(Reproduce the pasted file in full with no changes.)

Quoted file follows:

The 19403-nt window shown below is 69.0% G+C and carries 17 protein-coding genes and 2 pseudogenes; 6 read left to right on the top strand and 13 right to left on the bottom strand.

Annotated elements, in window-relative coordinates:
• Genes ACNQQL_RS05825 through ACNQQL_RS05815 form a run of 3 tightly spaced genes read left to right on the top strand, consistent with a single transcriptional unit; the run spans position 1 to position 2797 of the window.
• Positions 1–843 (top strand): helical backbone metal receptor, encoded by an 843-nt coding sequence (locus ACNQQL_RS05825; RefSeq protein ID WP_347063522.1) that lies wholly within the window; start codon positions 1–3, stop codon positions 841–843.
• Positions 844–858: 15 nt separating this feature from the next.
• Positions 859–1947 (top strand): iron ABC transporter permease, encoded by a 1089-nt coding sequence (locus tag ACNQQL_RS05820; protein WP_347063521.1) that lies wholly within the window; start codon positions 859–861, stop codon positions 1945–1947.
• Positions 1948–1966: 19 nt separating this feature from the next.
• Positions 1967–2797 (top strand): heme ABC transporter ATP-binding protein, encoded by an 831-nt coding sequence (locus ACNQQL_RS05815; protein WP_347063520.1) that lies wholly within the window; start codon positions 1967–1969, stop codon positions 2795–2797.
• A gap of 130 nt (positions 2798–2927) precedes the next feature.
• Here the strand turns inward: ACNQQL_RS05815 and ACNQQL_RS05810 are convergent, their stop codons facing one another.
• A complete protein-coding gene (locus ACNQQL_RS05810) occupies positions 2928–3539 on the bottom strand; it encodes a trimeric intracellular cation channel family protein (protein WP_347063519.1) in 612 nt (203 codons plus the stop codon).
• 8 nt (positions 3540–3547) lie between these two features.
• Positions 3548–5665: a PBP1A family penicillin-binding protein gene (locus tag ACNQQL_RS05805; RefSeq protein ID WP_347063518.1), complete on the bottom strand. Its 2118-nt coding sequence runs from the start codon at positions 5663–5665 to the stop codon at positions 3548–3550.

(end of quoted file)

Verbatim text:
The 19403-nt window shown below is 69.0% G+C and carries 17 protein-coding genes and 2 pseudogenes; 6 read left to right on the top strand and 13 right to left on the bottom strand.

Annotated elements, in window-relative coordinates:
• Genes ACNQQL_RS05825 through ACNQQL_RS05815 form a run of 3 tightly spaced genes read left to right on the top strand, consistent with a single transcriptional unit; the run spans position 1 to position 2797 of the window.
• Positions 1–843 (top strand): helical backbone metal receptor, encoded by an 843-nt coding sequence (locus ACNQQL_RS05825; RefSeq protein ID WP_347063522.1) that lies wholly within the window; start codon positions 1–3, stop codon positions 841–843.
• Positions 844–858: 15 nt separating this feature from the next.
• Positions 859–1947 (top strand): iron ABC transporter permease, encoded by a 1089-nt coding sequence (locus tag ACNQQL_RS05820; protein WP_347063521.1) that lies wholly within the window; start codon positions 859–861, stop codon positions 1945–1947.
• Positions 1948–1966: 19 nt separating this feature from the next.
• Positions 1967–2797 (top strand): heme ABC transporter ATP-binding protein, encoded by an 831-nt coding sequence (locus ACNQQL_RS05815; protein WP_347063520.1) that lies wholly within the window; start codon positions 1967–1969, stop codon positions 2795–2797.
• A gap of 130 nt (positions 2798–2927) precedes the next feature.
• Here the strand turns inward: ACNQQL_RS05815 and ACNQQL_RS05810 are convergent, their stop codons facing one another.
• A complete protein-coding gene (locus ACNQQL_RS05810) occupies positions 2928–3539 on the bottom strand; it encodes a trimeric intracellular cation channel family protein (protein WP_347063519.1) in 612 nt (203 codons plus the stop codon).
• 8 nt (positions 3540–3547) lie between these two features.
• Positions 3548–5665: a PBP1A family penicillin-binding protein gene (locus tag ACNQQL_RS05805; RefSeq protein ID WP_347063518.1), complete on the bottom strand. Its 2118-nt coding sequence runs from the start codon at positions 5663–5665 to the stop codon at positions 3548–3550.